Just because it is the way you learned it then, does not mean it is the right way today.
Recently, I heard a 15 year, law enforcement veteran state, “Well, nobody showed me how to do my job. That guy needs to just figure out the job himself.” My response was, “Just because nobody showed you how to do it does not mean it is the right way to lead. You have an opportunity to improve your squad by getting your young officer up to speed faster. If he learns to be less dependent on senior officers to make decisions for him, it will be for the good of everyone.”
The statement I heard is always a red flag for me. It is easy for experienced people to use this comment as an excuse for not stepping in or helping others to grow. When senior members feel like they do not need to help new members get up to speed, it means the culture needs a change.
Whether a senior employee is in a supervisory position or not, they are a leader. Their time with the organization combined with their experience means their influence can help the team or hurt the team.
Most leadership failures are actually character failures. At the core—these go back to two issues–fear and pride. A senior employee who falls back on this excuse, is likely dealing with a combination of both. They could fear a new hire will pass them by. Or, they may believe others must learn the hard way—like they did. But in both of these cases—the individual misses an opportunity to exercise Humility because they make “it all about me.”
Several years ago, I had a veteran team of sales people who initially felt the same way. Because, when they were new hires, the veterans rarely offered any advice to them. That attitude was passed on to the folks who were now our veterans. Now, they felt like the best way for rookies to learn was to be on their own.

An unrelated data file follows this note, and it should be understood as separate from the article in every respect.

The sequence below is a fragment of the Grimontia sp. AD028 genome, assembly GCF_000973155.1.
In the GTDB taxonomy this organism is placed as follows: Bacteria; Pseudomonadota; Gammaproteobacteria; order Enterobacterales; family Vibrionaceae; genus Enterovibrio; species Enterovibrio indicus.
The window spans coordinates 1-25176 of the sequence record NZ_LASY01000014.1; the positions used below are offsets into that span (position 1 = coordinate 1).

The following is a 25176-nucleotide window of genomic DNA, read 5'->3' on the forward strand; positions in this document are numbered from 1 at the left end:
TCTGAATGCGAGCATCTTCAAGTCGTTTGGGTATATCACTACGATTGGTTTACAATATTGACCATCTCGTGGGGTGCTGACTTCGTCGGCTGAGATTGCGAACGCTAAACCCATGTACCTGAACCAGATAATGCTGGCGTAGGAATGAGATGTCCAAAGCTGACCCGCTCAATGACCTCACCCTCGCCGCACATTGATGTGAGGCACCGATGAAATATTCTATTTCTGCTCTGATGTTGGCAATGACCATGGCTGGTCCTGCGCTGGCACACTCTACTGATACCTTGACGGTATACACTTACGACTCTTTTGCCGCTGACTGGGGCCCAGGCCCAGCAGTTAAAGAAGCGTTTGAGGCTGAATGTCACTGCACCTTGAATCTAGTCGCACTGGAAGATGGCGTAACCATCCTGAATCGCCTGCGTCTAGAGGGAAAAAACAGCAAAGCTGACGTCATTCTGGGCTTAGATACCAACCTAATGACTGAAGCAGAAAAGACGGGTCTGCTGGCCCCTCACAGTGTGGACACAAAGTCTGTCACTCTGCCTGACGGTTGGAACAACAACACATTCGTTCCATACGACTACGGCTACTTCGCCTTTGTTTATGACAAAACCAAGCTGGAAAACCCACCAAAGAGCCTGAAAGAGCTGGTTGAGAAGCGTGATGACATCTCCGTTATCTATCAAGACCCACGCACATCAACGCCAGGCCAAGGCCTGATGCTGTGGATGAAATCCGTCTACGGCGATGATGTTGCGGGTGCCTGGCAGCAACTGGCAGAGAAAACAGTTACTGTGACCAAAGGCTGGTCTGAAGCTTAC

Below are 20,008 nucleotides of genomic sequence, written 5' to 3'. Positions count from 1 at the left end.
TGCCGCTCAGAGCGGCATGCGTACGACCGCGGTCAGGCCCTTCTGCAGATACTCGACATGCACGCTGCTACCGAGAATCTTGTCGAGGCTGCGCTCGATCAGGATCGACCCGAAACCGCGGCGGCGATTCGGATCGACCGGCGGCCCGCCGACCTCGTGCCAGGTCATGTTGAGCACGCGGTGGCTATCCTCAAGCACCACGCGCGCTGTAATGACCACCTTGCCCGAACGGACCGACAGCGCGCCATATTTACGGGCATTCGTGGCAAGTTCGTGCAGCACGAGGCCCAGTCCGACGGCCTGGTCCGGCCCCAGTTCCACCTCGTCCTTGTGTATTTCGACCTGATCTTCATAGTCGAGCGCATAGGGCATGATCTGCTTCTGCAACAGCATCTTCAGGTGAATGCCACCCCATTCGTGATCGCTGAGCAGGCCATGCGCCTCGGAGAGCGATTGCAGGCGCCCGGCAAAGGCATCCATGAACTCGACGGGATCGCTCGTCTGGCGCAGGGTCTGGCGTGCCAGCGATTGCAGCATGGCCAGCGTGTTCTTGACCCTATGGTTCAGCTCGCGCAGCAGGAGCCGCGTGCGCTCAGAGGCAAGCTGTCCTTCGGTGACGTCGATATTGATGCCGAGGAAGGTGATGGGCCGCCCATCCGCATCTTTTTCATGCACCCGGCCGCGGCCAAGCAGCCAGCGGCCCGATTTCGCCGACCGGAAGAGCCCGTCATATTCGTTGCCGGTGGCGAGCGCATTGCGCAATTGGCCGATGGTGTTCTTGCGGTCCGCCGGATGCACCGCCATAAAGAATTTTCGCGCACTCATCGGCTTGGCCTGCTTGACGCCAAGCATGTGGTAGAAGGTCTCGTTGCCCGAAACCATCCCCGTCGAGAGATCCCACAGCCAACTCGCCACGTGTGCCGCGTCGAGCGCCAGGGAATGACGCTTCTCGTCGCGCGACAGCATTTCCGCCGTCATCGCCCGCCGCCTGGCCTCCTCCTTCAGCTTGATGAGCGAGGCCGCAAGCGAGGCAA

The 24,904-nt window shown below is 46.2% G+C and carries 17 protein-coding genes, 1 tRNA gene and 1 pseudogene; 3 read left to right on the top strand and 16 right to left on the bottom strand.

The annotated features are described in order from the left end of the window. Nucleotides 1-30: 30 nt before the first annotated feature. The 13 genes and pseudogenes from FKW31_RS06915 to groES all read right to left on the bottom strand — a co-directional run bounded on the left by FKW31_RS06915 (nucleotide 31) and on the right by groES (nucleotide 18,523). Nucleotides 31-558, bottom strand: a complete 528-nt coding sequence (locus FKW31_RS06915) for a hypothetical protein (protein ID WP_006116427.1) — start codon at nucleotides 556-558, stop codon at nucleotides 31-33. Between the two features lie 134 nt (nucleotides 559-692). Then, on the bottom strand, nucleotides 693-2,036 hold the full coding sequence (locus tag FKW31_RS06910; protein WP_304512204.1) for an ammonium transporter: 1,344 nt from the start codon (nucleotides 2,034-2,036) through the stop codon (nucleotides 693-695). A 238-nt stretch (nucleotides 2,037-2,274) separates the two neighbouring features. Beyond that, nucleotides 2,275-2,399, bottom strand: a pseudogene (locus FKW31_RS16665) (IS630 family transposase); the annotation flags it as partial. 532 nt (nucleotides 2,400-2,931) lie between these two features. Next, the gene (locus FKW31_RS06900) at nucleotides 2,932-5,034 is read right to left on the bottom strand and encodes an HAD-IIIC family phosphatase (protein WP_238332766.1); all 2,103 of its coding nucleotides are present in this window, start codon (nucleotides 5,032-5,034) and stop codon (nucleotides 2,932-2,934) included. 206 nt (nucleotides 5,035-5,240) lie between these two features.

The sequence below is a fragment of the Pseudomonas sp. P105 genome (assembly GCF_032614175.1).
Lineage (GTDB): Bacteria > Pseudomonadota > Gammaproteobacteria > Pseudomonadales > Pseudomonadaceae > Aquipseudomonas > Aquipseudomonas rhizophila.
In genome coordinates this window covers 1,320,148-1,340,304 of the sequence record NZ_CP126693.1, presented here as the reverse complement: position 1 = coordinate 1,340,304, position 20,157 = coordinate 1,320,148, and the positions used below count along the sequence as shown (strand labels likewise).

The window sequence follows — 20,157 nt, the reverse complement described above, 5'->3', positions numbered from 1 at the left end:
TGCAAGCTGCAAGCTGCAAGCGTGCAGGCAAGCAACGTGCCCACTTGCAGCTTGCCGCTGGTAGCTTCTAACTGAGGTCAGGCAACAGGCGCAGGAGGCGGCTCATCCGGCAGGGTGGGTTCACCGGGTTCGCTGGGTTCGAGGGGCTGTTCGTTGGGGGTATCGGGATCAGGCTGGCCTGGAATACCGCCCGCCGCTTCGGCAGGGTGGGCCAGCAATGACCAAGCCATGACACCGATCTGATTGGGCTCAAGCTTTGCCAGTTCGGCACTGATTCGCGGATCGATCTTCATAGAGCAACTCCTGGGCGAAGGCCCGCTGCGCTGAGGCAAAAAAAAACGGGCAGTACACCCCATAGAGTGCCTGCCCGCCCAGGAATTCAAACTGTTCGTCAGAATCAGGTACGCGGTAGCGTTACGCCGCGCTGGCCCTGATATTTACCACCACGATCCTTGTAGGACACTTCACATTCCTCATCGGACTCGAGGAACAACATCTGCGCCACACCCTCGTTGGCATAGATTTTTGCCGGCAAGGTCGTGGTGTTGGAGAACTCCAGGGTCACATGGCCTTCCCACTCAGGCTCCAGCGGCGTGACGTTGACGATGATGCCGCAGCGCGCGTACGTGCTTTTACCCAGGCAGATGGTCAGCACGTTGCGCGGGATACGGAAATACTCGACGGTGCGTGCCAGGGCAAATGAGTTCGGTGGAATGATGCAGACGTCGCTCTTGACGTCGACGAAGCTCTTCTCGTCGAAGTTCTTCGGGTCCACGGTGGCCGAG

I challenged this mindset. I believed the older generations must get over the fact nobody helped them and realize junior teammates were an opportunity. We had a choice to find a better way to lead than the people who were supposed to have led them.
As a result, we began cross-training across the generations. This created mentoring opportunities and strengthened relationships. The veterans soon took ownership of junior employees and even admitted pride when the younger members found success.
It was encouraging to see their pride shift from how difficult it was for themselves in the past, to being proud of how they made it easier for others to learn now. They had made it “not about me” and built a stronger, higher performing and more connected team. They put aside their own pride and realized the old way was not the best way.
No matter what industry I coach, the older generations in each institution tend to complain about the younger generations’ desire for more direction. Yet, when we unpack the desire for growth and development, you realize, just because that is the way you learned it then, does not mean it is the right way today.
A team with veterans who exercise Humility to help the new employees get up to speed faster, will solve more problems, move faster and be the “go to” team within an organization. It begins with veterans who believe and act like “it’s not about me.”
Dig Deep Questions:
Who on your team needs your advice or mentoring?
How can you influence the veterans on your team to help the newer generations?
It is important to us for you to have an opportunity to exercise Humility, not only individually, but together as a team. This is why we have created practice cards with scenarios. We invite you to discuss as a team what it means to exercise Humility via our Coaching Cards.
Download our FREE Postcards here: https://www.becomingaleaderofcharacter.com/tools-resources